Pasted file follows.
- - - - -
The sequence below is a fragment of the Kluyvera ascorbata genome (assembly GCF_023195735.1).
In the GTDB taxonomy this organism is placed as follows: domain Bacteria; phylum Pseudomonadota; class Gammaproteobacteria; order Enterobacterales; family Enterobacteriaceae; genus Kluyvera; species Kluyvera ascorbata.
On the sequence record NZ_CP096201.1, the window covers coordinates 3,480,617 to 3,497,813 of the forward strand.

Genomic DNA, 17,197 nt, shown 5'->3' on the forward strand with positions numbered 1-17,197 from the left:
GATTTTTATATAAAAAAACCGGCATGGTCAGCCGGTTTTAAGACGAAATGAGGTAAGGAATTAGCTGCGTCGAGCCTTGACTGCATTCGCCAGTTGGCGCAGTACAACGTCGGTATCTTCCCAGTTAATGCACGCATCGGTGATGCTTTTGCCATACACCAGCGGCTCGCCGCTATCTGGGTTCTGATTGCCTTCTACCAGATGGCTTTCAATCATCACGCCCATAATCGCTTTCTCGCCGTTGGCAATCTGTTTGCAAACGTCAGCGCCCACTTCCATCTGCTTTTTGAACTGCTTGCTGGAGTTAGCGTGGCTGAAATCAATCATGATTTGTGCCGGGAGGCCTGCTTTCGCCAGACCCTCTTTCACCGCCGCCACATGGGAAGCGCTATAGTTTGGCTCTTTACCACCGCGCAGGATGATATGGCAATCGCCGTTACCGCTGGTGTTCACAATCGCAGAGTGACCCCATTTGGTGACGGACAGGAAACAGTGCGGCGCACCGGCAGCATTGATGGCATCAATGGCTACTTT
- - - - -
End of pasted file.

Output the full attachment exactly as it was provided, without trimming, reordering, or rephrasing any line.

The sequence below is a fragment of the Kluyvera ascorbata genome (assembly GCF_023195735.1).
In the GTDB taxonomy this organism is placed as follows: domain Bacteria; phylum Pseudomonadota; class Gammaproteobacteria; order Enterobacterales; family Enterobacteriaceae; genus Kluyvera; species Kluyvera ascorbata.
On the sequence record NZ_CP096201.1, the window covers coordinates 3,480,617 to 3,497,813 of the forward strand.

Genomic DNA, 17,197 nt, shown 5'->3' on the forward strand with positions numbered 1-17,197 from the left:
GATTTTTATATAAAAAAACCGGCATGGTCAGCCGGTTTTAAGACGAAATGAGGTAAGGAATTAGCTGCGTCGAGCCTTGACTGCATTCGCCAGTTGGCGCAGTACAACGTCGGTATCTTCCCAGTTAATGCACGCATCGGTGATGCTTTTGCCATACACCAGCGGCTCGCCGCTATCTGGGTTCTGATTGCCTTCTACCAGATGGCTTTCAATCATCACGCCCATAATCGCTTTCTCGCCGTTGGCAATCTGTTTGCAAACGTCAGCGCCCACTTCCATCTGCTTTTTGAACTGCTTGCTGGAGTTAGCGTGGCTGAAATCAATCATGATTTGTGCCGGGAGGCCTGCTTTCGCCAGACCCTCTTTCACCGCCGCCACATGGGAAGCGCTATAGTTTGGCTCTTTACCACCGCGCAGGATGATATGGCAATCGCCGTTACCGCTGGTGTTCACAATCGCAGAGTGACCCCATTTGGTGACGGACAGGAAACAGTGCGGCGCACCGGCAGCATTGATGGCATCAATGGCTACTTT